This apple has come a long way.
This morning it glowed in the sunshine like a giant ruby. My husband brought it home after he’d been to visit his mom. She lives with his sister in the old house that has been in the family for five generations.
It’s where my husband grew up. When his widowed mom moved to an apartment, we lived there with our two young kids. Other family members have occupied the house through the years. Now full circle, his mom is back there with his sister’s family.
Let’s go back to the 1980’s when we lived there..
The house sits on a huge yard at the edge of town. There were flower beds of iris planted by the old timers. Plenty of raspberry bushes grew thick behind the garage. A big old cottonwood tree held a treehouse. The yard of green grass was thick and lush. With a sturdy clothesline, a fire pit and plenty of room for the kids to play, it was the perfect place for us.
Something was missing though. The old apple trees from my husband’s childhood had been chopped down. Gone. The apple tree at my childhood home was the focal point of the backyard for my family. There was nothing in the world like the sauces, crisps and pies my mom made from those apples. For my sister’s graduation open house we filled the house with fragrant pink blossoms. I climbed that tree countless times. An apple tree has so much to offer. I was determined on having one in my life again.
My husband and I were living paycheck to paycheck back in the 80’s. There was never money for the extras like apple saplings from the green house. That is until the year I found Haralson saplings on sale. We talked it over and decided to just do it. After all, it was an investment. In a few years it would pay off by not spending money on store apples.
We planted two saplings in the same area the trees had once been. I watched over them like a mother bear. The mower never got close to them, neither did the kids. I read up on how to care for them and followed the advice to the letter. I checked on my orchard everyday. During the Minnesota winters I’d look out the window and hope they’d survive. They did. Each year they grew taller. Soon they bloomed and even produced a few tiny apples. I dreamed of the day they would be full sized and dropping to the ground. Soon I’d have apple blossoms in the springs, tree climbing in the summers, fresh fruit in the falls and enough apples to slice and freeze for Christmas pies. Someday…
But life doesn’t always go as planned. In a few days we went from never thinking or even wanting to uproot, to being on our way to move far, far way from everything and everybody we knew. My husband attended a youth minister’s meeting and had a conversation with someone who was doing youth work overseas. All of a sudden we had the opportunity to work in youth ministry in Germany with American teens living on a US Army Post with their parents who were serving in the military. Long story very short, we moved to Germany. Another family member moved in the house. Good bye little apple trees. You’re out of my hands now. It wasn’t easy to leave our cozy life, but God had a door open and we knew we should go through.
We lived in Germany for three amazing years that I cherish. Yet in a distant land away from family and friends, it could get real tough at times. High highs and low lows. It was an incredible journey for our family. Being civilian workers with the Army was an honor. We’re grateful to have worked with the US teens living far from their homeland. The chance to travel around Europe was more then I thought I’d ever get to do. We experienced living in a small Bavarian village and our kids learned to speak German. It was an adventure of a lifetime.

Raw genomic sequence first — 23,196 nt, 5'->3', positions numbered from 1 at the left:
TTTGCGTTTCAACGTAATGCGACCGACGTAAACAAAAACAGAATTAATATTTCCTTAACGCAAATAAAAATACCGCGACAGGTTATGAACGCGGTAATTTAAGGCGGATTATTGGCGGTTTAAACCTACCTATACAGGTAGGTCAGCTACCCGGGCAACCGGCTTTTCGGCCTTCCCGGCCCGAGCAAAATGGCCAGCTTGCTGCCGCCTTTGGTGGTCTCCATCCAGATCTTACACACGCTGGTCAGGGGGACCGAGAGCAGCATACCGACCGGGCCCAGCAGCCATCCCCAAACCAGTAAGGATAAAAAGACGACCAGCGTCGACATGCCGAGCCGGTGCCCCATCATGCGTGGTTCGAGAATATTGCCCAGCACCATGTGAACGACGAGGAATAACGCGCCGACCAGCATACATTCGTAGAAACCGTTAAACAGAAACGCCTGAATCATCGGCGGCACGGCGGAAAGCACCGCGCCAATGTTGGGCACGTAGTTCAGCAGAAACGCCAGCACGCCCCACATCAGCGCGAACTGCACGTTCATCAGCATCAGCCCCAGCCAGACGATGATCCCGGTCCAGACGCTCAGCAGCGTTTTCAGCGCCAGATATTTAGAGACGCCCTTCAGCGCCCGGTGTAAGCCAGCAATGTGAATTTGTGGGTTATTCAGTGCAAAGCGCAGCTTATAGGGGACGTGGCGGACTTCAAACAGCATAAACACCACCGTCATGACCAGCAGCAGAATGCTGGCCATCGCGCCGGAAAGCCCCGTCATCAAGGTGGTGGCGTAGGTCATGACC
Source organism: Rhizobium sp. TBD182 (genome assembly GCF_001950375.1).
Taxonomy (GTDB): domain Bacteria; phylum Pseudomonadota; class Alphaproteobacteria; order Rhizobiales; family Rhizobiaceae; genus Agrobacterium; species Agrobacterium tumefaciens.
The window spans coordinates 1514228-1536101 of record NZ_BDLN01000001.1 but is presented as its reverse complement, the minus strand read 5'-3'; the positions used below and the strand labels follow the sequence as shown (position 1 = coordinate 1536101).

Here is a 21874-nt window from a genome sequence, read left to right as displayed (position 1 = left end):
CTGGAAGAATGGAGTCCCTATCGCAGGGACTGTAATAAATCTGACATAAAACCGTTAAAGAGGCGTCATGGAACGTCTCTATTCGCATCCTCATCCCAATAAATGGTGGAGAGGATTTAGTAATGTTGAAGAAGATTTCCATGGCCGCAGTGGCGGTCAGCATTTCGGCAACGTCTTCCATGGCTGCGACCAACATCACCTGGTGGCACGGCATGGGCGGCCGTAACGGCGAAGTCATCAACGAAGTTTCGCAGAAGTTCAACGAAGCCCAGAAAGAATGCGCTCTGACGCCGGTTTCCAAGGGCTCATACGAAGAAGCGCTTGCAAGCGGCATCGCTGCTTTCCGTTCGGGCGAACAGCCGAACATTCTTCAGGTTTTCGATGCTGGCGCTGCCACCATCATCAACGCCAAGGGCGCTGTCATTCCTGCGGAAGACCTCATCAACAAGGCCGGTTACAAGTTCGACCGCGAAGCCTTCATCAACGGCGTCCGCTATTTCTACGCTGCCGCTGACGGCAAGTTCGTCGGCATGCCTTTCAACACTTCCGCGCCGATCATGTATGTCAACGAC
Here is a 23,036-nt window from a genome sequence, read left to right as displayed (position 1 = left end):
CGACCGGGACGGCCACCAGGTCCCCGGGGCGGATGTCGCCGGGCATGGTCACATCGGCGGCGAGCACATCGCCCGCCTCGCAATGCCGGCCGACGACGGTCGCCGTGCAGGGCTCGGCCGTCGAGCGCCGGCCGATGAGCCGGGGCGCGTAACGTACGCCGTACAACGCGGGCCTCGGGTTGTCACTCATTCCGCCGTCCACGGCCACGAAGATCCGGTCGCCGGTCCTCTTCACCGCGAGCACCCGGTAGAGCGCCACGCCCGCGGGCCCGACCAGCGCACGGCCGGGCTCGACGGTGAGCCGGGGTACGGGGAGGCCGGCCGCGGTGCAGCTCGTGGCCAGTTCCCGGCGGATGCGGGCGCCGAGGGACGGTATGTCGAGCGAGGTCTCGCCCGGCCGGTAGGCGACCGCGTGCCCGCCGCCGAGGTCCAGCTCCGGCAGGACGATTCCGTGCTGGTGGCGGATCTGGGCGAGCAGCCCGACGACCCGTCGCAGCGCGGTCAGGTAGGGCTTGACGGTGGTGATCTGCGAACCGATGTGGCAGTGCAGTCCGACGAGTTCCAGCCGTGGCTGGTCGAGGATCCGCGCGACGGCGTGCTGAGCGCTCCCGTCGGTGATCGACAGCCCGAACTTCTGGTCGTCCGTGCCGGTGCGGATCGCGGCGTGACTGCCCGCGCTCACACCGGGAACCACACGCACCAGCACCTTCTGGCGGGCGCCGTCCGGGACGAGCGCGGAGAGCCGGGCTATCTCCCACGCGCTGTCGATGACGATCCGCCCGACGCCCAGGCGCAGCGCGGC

When we returned to the states we never again would live close to my apple trees. Last I heard just one tree remained and it didn’t produce anything to speak of.
Now, fast forward to last week. My husband went to visit his mom and sister. Homemade applesauce was slow cooking on the stovetop. The apples were from, you guessed it, the surviving tree of the two I’d planted twenty plus years ago. It hung heavy with big apples this year. His sister thoughtfully sent a few home for me.
When my husband handed me the red beauties, my eyes filled with tears while in a few seconds flat, my brain played the past twenty years of my life; our move to Germany to California to Minnesota, the losses, the gains. It was as if God was saying, “Here, I thought you’d like these. I didn’t forget about your dream.” From a fragile sapling came these picture perfect apples. The project that had once consumed me and was ended in a forced abandonment, was now complete. They made it! I made it! A long time and many miles apart but now hand in hand.
The three apples sat in a pretty bowl for a few days. Just looking at them gave me joy. I ate one. The next day I made a single serving of applesauce. I have one left for another comforting bowl of warm sauce to go with gingerbread.
The satisfaction of holding one of these apples is equal to the flavor of it’s fruit. To me, this single apple is worth more than an entire orchard.
Sometimes the small and simple will jolt us with a friendly reminder of how far we’ve come. We see that even though things didn’t go as we’d planned, in the end we wouldn’t change what we’ve learned or experienced or became because of the un-planned. We have a loving God who knows what’s best for each of us. What’s important is to remember that you are loved and your dreams matter not just to you, but to your Creator. His plans for you may be bigger than your dreams. “Now to him who is able to do far more abundantly than all that we ask or think, according to the power at work within us, be the glory..”